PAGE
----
Release Date: Nov. 7
Minecraft clones and lookalikes have been popping up all over the indie gaming world ever since the open-world/sandbox building game was first released for PC. In fact, in just the iOS App Store alone, we’ve had no shortage of clones that range from ethically unsound exact copies to clumsy 2D remakes (Fortresscraft, Craft Mine, Crafted, etc.). So when we first came across newcomer Junk Jack, we had every right to be suspicious. However, the game manages to do what very few Minecraft-inspired games have been able to do: It takes all the deep mechanics of Minecraft and wrap them up in its own personality and style.
At its most basic, Junk Jack takes cues from games like Terraria that have successfully flattened the building and mining gameplay of Minecraft into two dimensions. Here, the two-person indie developer Pixbits has focused the game’s ambitions on Survival Mode, pitting players in a struggle to put a roof over their head and keep out the monsters. As we began our first night in the world of Junk Jack, we realized two things right off the bat. First, the control scheme behind Junk Jack works immaculately. By tapping to place and destroy blocks and swiping to move, everything feels smooth and effortless.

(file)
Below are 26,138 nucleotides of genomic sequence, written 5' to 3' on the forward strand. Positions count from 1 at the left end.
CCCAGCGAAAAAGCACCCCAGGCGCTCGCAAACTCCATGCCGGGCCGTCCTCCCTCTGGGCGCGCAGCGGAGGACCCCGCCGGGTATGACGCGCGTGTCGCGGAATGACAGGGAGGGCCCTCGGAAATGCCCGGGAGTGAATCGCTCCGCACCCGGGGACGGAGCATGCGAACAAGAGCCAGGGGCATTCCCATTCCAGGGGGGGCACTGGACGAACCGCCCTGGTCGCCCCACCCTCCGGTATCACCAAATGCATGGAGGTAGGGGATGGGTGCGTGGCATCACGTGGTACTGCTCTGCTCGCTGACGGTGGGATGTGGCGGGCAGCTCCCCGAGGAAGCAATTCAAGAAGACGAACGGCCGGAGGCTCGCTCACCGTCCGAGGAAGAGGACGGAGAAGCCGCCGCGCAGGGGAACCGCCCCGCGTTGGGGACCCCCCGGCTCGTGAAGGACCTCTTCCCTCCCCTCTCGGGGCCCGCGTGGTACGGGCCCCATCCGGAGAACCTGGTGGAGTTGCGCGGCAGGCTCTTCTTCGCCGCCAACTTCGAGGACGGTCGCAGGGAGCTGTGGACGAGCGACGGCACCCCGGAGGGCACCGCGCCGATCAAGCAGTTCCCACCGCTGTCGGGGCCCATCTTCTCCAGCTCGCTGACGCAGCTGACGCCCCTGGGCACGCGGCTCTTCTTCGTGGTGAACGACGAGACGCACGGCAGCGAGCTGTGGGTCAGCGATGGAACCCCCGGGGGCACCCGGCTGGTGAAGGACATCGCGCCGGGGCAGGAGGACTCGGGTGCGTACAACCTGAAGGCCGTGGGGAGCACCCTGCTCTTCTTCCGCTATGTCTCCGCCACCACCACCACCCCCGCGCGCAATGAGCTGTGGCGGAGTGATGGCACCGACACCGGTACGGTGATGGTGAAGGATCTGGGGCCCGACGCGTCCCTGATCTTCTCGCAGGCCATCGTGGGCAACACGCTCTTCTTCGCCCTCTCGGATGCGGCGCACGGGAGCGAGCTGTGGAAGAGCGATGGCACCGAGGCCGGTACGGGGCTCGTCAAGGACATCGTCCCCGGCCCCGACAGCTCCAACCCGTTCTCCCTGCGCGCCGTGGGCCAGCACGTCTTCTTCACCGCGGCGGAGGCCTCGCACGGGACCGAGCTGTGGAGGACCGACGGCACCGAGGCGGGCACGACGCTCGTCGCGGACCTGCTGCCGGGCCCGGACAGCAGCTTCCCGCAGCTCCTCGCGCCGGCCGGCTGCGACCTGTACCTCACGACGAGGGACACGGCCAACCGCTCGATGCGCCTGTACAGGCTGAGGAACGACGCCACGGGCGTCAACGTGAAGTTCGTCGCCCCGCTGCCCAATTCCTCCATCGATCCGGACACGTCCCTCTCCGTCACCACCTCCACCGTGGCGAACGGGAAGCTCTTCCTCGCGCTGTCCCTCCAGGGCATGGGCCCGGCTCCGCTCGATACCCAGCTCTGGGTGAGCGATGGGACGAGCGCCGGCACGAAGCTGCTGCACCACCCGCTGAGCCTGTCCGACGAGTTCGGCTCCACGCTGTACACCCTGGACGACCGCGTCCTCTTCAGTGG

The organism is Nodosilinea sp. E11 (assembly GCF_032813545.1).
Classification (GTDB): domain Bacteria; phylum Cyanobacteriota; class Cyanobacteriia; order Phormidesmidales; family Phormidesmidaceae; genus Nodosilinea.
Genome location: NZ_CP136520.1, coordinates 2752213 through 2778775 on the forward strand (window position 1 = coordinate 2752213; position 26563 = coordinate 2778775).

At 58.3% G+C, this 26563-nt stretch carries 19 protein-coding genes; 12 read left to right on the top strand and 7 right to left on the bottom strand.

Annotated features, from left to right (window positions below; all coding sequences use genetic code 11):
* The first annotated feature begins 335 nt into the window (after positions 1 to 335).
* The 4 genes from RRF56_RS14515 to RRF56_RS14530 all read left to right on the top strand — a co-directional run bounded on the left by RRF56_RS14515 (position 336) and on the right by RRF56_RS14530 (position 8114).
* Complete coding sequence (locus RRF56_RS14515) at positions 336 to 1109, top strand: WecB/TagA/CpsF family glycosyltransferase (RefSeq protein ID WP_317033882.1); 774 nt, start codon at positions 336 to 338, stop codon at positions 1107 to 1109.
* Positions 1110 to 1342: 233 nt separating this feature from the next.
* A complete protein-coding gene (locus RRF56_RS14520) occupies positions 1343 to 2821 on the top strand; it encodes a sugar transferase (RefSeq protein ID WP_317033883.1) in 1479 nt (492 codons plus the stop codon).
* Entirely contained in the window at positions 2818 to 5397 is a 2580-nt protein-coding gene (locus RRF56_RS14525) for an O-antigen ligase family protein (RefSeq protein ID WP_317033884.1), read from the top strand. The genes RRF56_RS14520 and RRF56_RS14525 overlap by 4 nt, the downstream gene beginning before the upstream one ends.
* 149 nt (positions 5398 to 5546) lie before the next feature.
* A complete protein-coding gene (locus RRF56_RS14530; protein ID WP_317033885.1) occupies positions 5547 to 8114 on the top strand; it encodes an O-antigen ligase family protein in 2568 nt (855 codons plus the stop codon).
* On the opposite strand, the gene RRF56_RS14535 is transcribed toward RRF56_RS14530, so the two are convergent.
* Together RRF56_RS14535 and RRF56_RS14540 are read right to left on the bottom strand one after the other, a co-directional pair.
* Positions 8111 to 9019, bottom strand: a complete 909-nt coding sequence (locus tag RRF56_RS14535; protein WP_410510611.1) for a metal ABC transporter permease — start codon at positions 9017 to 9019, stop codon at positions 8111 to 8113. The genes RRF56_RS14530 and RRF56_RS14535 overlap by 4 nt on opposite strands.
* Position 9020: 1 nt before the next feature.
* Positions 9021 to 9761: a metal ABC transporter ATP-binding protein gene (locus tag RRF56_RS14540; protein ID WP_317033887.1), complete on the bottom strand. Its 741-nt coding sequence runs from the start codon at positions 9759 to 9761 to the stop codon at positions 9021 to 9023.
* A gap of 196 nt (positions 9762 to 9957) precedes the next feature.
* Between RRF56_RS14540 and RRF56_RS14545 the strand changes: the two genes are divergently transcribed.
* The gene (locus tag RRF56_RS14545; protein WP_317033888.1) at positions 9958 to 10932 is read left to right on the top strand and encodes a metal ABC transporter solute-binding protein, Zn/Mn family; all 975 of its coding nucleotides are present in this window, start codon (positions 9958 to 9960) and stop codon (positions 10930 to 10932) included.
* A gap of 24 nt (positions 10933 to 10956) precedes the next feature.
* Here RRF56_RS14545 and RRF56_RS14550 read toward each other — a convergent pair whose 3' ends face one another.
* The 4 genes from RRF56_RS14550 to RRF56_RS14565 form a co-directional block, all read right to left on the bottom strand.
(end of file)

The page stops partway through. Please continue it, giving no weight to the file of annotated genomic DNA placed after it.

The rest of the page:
But secondly, we found that the game’s cutesy pixelated presentation doesn’t represent its depth or difficulty. There’s an unforgiving game hiding beneath this playful exterior. As we dug down into the randomly generated world and began mining we found very little in the form of guidance or assistance, leaving us with just an empty crafting table and some blocks of dirt and wood. Soon enough, the game had us scouring the web for crafting recipes and meticulously decking out our pixel pad with the same excitement we had when we first played Minecraft (almost to a fault). Fortunately, the developers have added a craftbook that players start with in a quick patch, making the game that much more accessible to newbies to sandbox-style games.
Minecraft has officially been confirmed for iOS devices, but its eventual release won’t make Junk Jack irrelevant. Pixbits has given us its own unique take on what is increasingly become something of its own genre. It’s highly recommended for all those who have ever been curious about Minecraft but never taken the dive in or those looking for an excellent take on the genre for iOS.